Rick Kirkham | J. Vespa/WireImage
Who is Rick Kirkham?
According to an ABC News profile, Kirkham received his first camera when he was 14-years-old. He would later use that camera to capture “a video diary of [his] life as he talked intimately about his addiction, his guilt and the love of his two boys, which would ultimately save him from self-destruction.”
Before he became addicted to drugs, Kirkham was a dancer on Dick Clark’s American Bandstand. According to his LinkedIn profile, Kirkham obtained a degree in Broadcast Journalism from the University of Central Oklahoma in 1981. Later, he became a crime reporter in Las Vegas for an NBC affiliate.
His days as a crime reporter are where Kirkham earned his place in the spotlight. Accompanying police on drug busts, Kirkham got to carry a gun and wear a bulletproof vest. Ironically, it was during this time Kirkham became addicted to crack cocaine.
Later, Kirkham started working for Inside Edition, where he became known for his willingness to participate in wild stunts like setting himself on fire (as seen in Tiger King). In 1996, Kirkham was fired from Inside Edition because of his addiction.
Rick Kirkham attempted suicide
When Kirkham lost his job, he lost his family and almost lost his life, too. Per Oxygen, Kirkham attempted suicide by taking 100 pills and drinking two beers while driving his Jeep, recording his every move. After surviving a near-fatal car accident, Kirkham decided to turn his life around for his two sons.
A filmmaker, Kirkham recorded much of his addiction on camera. He took “over 46 boxes of film and 3,200 videotapes” of footage and had them made into the documentary T.V. Junkie, which was later used in schools to teach kids about the dangers of drug addiction.
After getting sober, Kirkham started working as a producer for RealReels. He also briefly worked for KFBB-TV in Montana as a news director before meeting Maldonado-Passage.
Why did Rick Kirkham want to work on ‘Tiger King’?
Kirkham sought to capitalize on the unusual nature that “Joe Exotic” exuded by filming his every move and turning it into a reality television show.
In an interview with Extra TV, Kirkham conceded that being on camera was like a drug to Maldonado-Passage, which made for good reality television.
Kirkham also described the footage he captured that was later famously burned, per the Netflix series: “If I were to let the video out that I have shot of [Maldonado-Passage] killing animals on this park, of [Maldonado-Passage] tricking people by taking in their animals, [Maldonado-Passage] would probably go to jail.”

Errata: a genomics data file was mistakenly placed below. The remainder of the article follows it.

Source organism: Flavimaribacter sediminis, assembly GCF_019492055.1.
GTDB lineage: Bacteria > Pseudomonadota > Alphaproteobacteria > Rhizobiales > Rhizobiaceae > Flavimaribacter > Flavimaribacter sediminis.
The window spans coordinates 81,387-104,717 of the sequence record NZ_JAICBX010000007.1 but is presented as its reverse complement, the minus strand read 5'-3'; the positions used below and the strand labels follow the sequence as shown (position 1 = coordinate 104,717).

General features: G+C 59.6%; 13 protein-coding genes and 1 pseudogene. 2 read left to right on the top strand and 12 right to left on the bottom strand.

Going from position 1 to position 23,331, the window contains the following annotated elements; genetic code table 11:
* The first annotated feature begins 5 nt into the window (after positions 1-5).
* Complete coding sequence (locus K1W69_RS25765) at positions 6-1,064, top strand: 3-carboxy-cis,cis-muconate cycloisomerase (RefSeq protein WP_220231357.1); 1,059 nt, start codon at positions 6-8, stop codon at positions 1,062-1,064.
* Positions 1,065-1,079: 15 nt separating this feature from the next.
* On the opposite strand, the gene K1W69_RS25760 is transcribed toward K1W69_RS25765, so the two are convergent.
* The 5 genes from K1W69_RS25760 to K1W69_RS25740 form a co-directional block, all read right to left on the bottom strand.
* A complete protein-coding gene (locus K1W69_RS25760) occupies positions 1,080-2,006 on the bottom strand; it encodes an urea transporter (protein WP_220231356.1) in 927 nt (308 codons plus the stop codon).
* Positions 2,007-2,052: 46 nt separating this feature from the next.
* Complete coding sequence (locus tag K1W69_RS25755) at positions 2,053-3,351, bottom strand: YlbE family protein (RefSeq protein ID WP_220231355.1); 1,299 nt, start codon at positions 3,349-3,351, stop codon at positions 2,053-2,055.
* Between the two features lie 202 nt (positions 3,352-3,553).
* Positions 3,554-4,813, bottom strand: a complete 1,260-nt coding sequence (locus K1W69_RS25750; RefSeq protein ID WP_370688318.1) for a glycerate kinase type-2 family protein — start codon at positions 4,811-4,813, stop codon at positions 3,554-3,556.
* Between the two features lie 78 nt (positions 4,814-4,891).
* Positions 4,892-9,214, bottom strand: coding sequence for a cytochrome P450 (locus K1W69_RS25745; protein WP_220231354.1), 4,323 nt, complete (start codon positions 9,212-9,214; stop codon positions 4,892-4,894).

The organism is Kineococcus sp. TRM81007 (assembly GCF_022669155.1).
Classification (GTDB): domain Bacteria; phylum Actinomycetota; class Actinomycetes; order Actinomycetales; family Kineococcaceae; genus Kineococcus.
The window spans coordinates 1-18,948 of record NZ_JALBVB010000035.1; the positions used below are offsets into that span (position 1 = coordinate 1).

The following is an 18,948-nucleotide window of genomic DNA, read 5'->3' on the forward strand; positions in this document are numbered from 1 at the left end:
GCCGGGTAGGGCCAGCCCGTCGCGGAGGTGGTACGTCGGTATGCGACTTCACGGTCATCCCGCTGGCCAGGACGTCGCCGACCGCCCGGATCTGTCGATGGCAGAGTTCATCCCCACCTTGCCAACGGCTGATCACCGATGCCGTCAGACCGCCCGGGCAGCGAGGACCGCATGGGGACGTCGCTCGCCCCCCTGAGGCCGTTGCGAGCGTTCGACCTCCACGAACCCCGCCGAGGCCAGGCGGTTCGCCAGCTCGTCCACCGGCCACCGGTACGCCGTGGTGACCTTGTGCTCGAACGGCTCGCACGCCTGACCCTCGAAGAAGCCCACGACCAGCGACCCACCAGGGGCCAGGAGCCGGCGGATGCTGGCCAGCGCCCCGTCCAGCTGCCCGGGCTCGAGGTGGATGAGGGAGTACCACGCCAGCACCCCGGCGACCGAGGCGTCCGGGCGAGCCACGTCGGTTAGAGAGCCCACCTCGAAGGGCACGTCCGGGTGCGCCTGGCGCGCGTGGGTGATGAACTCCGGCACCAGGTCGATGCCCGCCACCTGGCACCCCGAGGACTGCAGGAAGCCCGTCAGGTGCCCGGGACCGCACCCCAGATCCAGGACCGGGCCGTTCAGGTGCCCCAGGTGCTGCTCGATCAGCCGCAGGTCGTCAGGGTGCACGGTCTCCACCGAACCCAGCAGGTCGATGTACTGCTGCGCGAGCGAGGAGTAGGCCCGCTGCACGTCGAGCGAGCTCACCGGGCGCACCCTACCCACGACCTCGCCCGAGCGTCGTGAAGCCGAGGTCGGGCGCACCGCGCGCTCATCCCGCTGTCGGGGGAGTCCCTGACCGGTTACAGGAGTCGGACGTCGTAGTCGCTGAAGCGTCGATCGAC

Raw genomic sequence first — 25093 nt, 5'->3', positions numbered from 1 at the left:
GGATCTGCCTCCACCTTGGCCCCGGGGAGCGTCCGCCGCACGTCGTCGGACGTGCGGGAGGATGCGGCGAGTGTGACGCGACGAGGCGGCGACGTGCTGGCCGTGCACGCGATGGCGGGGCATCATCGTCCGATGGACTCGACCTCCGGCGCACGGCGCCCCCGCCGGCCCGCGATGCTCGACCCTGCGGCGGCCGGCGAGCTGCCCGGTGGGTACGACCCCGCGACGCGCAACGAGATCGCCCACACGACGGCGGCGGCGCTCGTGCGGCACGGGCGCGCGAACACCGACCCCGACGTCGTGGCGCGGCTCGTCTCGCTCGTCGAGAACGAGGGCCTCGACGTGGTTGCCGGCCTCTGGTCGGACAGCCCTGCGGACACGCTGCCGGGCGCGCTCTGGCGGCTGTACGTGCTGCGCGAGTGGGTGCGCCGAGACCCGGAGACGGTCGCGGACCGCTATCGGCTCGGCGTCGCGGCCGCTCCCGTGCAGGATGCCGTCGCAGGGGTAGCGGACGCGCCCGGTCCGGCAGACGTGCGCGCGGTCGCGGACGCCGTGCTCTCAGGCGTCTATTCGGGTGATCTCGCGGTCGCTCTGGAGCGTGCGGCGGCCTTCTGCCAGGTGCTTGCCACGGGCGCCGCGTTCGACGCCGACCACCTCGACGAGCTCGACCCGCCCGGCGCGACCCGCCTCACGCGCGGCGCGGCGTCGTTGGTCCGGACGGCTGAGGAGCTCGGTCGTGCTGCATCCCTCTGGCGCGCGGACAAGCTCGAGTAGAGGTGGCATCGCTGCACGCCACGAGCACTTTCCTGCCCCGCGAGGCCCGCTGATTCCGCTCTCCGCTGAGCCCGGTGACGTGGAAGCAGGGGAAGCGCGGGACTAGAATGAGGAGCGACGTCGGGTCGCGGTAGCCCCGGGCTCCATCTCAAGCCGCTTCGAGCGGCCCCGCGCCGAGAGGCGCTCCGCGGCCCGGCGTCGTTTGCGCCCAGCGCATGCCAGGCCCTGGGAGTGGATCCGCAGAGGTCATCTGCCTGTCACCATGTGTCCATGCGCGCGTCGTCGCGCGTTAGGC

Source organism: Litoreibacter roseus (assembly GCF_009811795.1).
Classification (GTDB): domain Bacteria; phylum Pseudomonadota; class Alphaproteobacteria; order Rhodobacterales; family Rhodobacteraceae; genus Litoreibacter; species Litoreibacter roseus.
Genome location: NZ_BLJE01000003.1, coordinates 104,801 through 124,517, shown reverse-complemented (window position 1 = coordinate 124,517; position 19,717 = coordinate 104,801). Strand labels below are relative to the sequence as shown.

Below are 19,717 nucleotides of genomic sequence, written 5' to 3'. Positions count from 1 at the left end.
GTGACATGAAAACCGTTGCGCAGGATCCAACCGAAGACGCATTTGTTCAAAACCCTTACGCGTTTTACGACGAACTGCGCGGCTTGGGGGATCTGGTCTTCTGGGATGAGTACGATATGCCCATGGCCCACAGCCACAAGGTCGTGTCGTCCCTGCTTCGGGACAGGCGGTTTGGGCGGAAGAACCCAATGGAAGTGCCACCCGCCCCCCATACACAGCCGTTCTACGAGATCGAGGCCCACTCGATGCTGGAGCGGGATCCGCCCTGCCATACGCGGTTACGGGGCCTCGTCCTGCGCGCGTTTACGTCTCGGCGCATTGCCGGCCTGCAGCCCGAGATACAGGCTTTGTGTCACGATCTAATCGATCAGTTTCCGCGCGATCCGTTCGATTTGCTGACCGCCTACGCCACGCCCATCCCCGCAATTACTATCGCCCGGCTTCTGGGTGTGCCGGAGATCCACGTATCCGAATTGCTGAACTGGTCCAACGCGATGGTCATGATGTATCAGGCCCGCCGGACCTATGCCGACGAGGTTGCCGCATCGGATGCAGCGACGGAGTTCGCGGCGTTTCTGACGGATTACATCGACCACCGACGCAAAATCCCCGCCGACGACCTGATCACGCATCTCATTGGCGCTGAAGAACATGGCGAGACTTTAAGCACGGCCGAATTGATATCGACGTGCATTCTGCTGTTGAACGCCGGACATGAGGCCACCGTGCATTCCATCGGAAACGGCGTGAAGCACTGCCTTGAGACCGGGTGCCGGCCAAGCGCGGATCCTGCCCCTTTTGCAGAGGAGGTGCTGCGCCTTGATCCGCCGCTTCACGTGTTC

In that same interview, Kirkham shared that Maldonado-Passage was a “very evil guy to the animals and the people” that worked for him.
What does Rick Kirkham do now?
Kirkham has experienced something of a resurgence in the news since the Tiger King docuseries aired. Despite Kirkham’s original footage being destroyed, his truth was exposed thanks to his feature in the documentary.
According to Kirkham’s Facebook profile, he is currently living in Bodo, Norway, where he works as a freelance reporter for RealReels. Kirkham married his girlfriend Kristin E Rosøy Kirkham in April 2018.
How to get help: In the U.S., call the National Suicide Prevention Lifeline at 1-800-273-8255. Or text HOME to 741-741 to connect with a trained crisis counselor at the free Crisis Text Line.
How to get help: In the U.S., contact the Substance Abuse and Mental Health Services Administration helpline at 1-800-662-4357.
The Netflix docuseries Tiger King: Murder, Mayhem, and Madness is all anyone can talk about right now. Netflix couldn’t have picked a better time to release the series, considering everyone is home and practicing social distancing.
Tiger King showcases the dark world of big cat “conservation” in the United States with a focus on the G.W. Zoo in Oklahoma, Myrtle Beach Safari in South Carolina, and Big Cat Rescue just outside of Tampa in Florida.
The cast of wacky characters in Tiger King are enough to captivate any audience, but it’s the way each of these character’s stories intertwine that make the series truly binge-worthy.
Since watching the seven-part series, Tiger King fans are eager to learn more. The creators of the series say that just might happen!
Joe Exotic – Tiger King | Netflix
The story of the ‘Tiger King’
Tiger King follows Joe “Exotic” Maldonado-Passage (nee: Schreibvogel), owner of the G.W. Zoo in Oklahoma, and big cat fanatic. In his quest for fame and success, Joe Exotic takes on several business ventures, including becoming a country singer, reality television personality, and tiger cub breeder. The series also highlighted when Exotic running for president in 2016, and then governor of Oklahoma when that fell through.
Joe Exotic isn’t the only interesting character Tiger King featured. Bhagavan “Doc” Antle, the owner of Myrtle Beach Safari, was also involved in the series. Then there was Carol Baskins — Joe Exotic’s arch-nemesis and owner of Big Cat Rescue near Tampa, Florida. The series captured Exotic’s focus as it slowly became less about caring for wild animals and more about taking down Baskins.
People still have so many questions about what happened in ‘Tiger King’
Tiger King took the world by storm. After binge-watching the seven-part docuseries that features country music, polygamy, drugs, a missing person, murder-for-hire, and possible cult activity, people still have several unanswered questions about Joe Exotic and his motley crew.
For example, is Joe Exotic going to shift his focus to prison reform, a la Kim Kardashian West?
Why wasn’t Jeff Lowe scrutinized for his involvement in the murder-for-hire plot? Did Lowe ever open the new zoo in Thackerville, Oklahoma?
Most importantly, are the lions and tigers and bears okay?
There might be a follow up to ‘Tiger King’
Tiger King fans are eager to hear more from Joe Exotic and the rest of the big cat world. The producers of the show have hinted that there could be a second season in the works.
Eric Goode and Rebecca Chaiklin spoke with Entertainment Weekly, where Chaiklin revealed that the story was “To be continued.” She explained that they still “have a crazy amount of footage, and it’s a story that’s still unfolding.”
What will the second season of Tiger King look like? Chaiklin isn’t sure, adding “there could be a follow-up on this story because there’s a lot that’s still unfolding in it, and it’ll be just as dramatic and just as colorful as what has unfolded these past few years.”
Another season of Tiger King has yet to be confirmed, but fans are hopeful that it will happen given what the producers have teased.